NHL Column: On the Hart Trophy candidates


Colorado Avalanche center Nathan MacKinnon, front, fires a shot at Nashville Predators goaltender Pekka Rinne for a goal in the second period of Game 3 of an NHL hockey first-round playoff series Monday, April 16, 2018, in Denver. (AP Photo/David Zalubowski)

Colorado Avalanche center Nathan MacKinnon, front, fires a shot at Nashville Predators goaltender Pekka Rinne for a goal in the second period of Game 3 of an NHL hockey first-round playoff series Monday, April 16, 2018, in Denver. (AP Photo/David Zalubowski)

Superstars’ skill level is at its peak in the NHL these days, with talent gushing in each lineup. But within this group, some players with unimaginable abilities still manage to stand out from the rest. The likes of Connor McDavid, Evgeni Malkin, Nikita Kucherov, Anze Kopitar, Nathan MacKinnon, Taylor Hall and Claude Giroux are just a few of the stars that shine brightest in hockey, and thus will receive consideration for the Hart trophy, which is awarded to the league’s most valuable player for the season. 

Connor McDavid, who won the award during his rookie season in 2016-2017, is the consensual best player in today’s game. He led the NHL in points once again in his second year, totaling 108. Although he led his Edmonton Oilers to the playoffs last year, the team returned to its perpetual putrid play, falling out of the playoff race before even reaching the midpoint of the season in 2017-2018.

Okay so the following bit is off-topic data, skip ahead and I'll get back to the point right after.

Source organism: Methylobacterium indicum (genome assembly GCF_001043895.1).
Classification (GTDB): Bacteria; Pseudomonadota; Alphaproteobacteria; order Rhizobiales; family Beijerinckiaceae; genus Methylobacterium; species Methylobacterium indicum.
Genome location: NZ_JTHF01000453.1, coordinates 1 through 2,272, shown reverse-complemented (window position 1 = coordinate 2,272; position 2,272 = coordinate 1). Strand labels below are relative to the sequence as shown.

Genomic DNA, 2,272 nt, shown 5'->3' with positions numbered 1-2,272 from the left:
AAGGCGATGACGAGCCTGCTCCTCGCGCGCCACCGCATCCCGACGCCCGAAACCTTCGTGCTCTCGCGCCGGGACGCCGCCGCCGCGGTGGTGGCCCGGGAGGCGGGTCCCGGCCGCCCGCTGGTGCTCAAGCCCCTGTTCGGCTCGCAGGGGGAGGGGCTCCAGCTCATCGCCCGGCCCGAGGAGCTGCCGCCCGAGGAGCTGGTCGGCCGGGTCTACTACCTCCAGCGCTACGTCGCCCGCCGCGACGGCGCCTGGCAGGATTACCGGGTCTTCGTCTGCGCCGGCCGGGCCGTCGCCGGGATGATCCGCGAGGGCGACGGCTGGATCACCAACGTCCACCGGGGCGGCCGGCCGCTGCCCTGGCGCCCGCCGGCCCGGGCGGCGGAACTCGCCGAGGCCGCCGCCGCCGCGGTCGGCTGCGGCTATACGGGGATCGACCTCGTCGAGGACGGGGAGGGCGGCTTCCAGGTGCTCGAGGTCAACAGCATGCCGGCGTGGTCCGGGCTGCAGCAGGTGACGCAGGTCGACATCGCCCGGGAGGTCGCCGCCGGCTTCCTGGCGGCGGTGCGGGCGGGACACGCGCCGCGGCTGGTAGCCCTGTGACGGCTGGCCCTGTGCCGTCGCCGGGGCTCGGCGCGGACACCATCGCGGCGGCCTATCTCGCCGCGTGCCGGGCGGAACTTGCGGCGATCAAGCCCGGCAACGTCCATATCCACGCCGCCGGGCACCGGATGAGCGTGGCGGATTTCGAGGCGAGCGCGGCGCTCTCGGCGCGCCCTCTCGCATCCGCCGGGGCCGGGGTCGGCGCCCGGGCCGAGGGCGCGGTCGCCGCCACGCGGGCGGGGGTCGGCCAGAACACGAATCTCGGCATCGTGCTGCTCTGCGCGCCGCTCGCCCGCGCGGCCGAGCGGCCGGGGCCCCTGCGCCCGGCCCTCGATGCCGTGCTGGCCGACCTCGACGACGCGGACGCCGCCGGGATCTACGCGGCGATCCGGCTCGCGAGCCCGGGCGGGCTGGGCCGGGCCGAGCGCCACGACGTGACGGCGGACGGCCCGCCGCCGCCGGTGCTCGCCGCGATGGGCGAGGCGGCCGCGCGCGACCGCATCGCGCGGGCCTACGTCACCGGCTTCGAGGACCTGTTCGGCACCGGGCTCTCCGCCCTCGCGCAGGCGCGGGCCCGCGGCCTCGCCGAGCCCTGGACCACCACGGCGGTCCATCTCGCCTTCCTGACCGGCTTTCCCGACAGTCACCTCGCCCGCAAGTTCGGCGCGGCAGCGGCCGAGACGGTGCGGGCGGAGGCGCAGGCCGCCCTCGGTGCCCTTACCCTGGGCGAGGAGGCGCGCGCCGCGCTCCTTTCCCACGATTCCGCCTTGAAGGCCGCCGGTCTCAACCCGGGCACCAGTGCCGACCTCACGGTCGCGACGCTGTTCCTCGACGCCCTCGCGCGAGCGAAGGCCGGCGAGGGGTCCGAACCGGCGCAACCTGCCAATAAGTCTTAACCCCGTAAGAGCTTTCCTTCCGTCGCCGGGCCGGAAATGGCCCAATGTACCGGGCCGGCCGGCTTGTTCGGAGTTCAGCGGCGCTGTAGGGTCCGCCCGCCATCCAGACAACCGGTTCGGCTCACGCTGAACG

This essentially ruins his chances at another Hart, as his value is unrecognized without playoff implications. In order to win the award, like most sports leagues, a player needs to help his team make the playoffs. They must prove their worth. 

The interpretation of awards like the Hart are often obscure, as the difference between the most outstanding player and the most valuable player must be recognized. Some believe the award should go to the player that totals the best statistics, while others find that the eye test does not always align with these numbers. A players’ value may be most dependent on how his team would fare without them. Players that have a large supporting cast of other stars may find it easier to produce eye popping numbers. 

The Tampa Bay Lightnings’ Nikita Kucherov may have the most raw skill of anybody in the league, and propelled the team to the top of Eastern Conference. But he played alongside one of the elite players in the league, Steven Stamkos, the entire season. This likely boosted his stats beyond what they would be without such support. Although Kucherov’s success was key the Lightning’s dominance, the team has plenty of firepower to survive without him. 

Evgeni Malkin had a career season for the Pittsburgh Penguins, outshining future Hall of Famer Sidney Crosby. His run during the second half of the season lifted Pittsburgh from their typical slow start, allowing them to reign near the top of conference. But like Kucherov, Malkin plays in an all-star lineup, one that has won two consecutive Stanley Cups. When Crosby, Malkin and Phil Kessel get together, they are bound to find the back of net continuously.